Author explores changing perceptions in debut novel.
Stacey Potter has been writing stories since she was a child. “In my 20s, I tried to submit articles to magazines, thinking that would land me a writing career, and then I’d have time to write the great American novel. That didn’t pan out,” she says.
Potter’s career led her to mostly technical and business writing. “Eventually, I started missing creative writing and the idea for The Project kept surfacing, but it wasn’t until I discovered National Novel Writing Month (NaNoWriMo) in 2005 that I got over my fear of failure to write a novel, and that’s when The Project was born.” she says. NaNoWriMo, a nonprofit organization, holds an annual contest where participants compete with themselves to write 50,000 words, equal to a short novel, from start to finish from November 1–30.
The Project (December 2020), which Potter describes as “nostalgic, heartwarming and relatable,” opens with college sophomore Sabella Pierce as she embarks on a psych class assignment—volunteering as a companion for an 83-year-old nursing-home resident, May. Sabella’s initial apprehension is quelled as her fascination with May and her life begins to grow.
The book takes a look at altering people’s initial judgements of one another. “A lot like myself, Sabella, had a narrow view of older adults in the beginning based on limited experiences with them,” Potter says. “I wanted to show that, through a positive experience with more elderly people, her negative judgement dissipated.” Another plotline explores the topic, as well. “Overall, I wanted to show that if we take the time to get to know people, we will discover that we have more in common than we originally thought,” she says.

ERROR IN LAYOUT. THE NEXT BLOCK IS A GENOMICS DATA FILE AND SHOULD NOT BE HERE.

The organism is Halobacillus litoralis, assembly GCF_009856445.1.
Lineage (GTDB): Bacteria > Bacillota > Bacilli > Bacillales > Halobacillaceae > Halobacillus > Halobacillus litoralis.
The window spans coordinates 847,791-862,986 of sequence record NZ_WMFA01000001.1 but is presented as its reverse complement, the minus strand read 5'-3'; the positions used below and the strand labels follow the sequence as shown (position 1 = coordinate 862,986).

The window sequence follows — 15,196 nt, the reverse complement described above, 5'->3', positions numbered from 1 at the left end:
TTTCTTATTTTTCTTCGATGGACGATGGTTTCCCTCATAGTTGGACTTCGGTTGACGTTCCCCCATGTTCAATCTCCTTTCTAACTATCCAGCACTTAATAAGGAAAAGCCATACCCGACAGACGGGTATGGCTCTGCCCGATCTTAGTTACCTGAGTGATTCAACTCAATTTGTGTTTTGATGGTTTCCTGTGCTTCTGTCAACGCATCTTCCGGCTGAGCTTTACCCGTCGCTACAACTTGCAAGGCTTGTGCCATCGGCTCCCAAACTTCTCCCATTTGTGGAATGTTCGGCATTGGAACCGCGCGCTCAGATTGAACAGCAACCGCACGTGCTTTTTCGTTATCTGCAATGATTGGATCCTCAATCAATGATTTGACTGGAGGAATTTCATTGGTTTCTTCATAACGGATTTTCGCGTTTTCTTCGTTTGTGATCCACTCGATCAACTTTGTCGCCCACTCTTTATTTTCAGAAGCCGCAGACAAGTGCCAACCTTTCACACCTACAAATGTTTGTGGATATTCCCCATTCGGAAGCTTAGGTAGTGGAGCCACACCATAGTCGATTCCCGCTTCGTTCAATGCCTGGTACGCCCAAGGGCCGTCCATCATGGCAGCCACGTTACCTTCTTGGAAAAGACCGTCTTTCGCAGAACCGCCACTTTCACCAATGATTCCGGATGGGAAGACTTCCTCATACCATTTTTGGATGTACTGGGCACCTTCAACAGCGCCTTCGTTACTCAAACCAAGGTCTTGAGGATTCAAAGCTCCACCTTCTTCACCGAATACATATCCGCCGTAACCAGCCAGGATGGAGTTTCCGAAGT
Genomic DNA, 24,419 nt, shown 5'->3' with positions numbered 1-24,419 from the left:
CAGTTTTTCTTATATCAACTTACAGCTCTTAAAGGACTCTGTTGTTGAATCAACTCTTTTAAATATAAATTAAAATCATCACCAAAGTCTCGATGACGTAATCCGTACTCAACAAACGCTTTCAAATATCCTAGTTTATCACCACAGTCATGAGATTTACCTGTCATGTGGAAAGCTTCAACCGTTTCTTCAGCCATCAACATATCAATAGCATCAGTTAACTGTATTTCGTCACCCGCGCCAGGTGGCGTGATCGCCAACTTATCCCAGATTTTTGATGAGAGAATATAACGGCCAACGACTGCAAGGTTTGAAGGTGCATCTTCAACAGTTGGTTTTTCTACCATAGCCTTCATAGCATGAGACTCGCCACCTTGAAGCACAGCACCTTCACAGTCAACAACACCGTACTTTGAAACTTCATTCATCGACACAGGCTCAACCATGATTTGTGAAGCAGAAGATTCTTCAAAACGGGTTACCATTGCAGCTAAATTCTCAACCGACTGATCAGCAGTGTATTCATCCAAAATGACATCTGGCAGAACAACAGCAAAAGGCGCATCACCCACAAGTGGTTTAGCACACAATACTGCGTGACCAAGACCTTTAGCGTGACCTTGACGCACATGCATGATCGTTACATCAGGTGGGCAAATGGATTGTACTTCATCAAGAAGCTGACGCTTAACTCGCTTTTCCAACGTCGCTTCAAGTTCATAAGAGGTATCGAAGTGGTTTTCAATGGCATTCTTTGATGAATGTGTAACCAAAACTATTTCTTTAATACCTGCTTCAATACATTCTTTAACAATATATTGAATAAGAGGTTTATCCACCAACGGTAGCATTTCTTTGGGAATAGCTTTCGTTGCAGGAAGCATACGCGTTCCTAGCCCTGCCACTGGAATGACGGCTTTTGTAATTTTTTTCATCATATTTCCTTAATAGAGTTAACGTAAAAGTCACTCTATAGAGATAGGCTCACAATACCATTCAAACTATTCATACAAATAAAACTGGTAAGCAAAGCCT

Writers often write about “what they know,” as did Potter. “I say I write from the point of view of two truths and a lie, since the foundation of all my novels is my life experiences and challenges that I had to overcome,” she says. “The Project is based on a volunteer project I did in college, and then embellished and fictionalized [it] to make it interesting.”
Who was the inspiration for Sabella? “Sabella is probably most similar to me …,” Potter says. “… She’s mostly an amalgam of traits from women I met in college, those who grew up with money, were relationship focused and very dramatic. Although in our early 20s, we were probably all dramatic.”
Potter has written four other novels during NaNoWriMo over the years. “I’m editing a story I wrote over a decade ago about a woman in her late 20s who is recently divorced … The story follows her journey as she starts over—new job, new colleagues, dating again—all while battling severe anxiety.”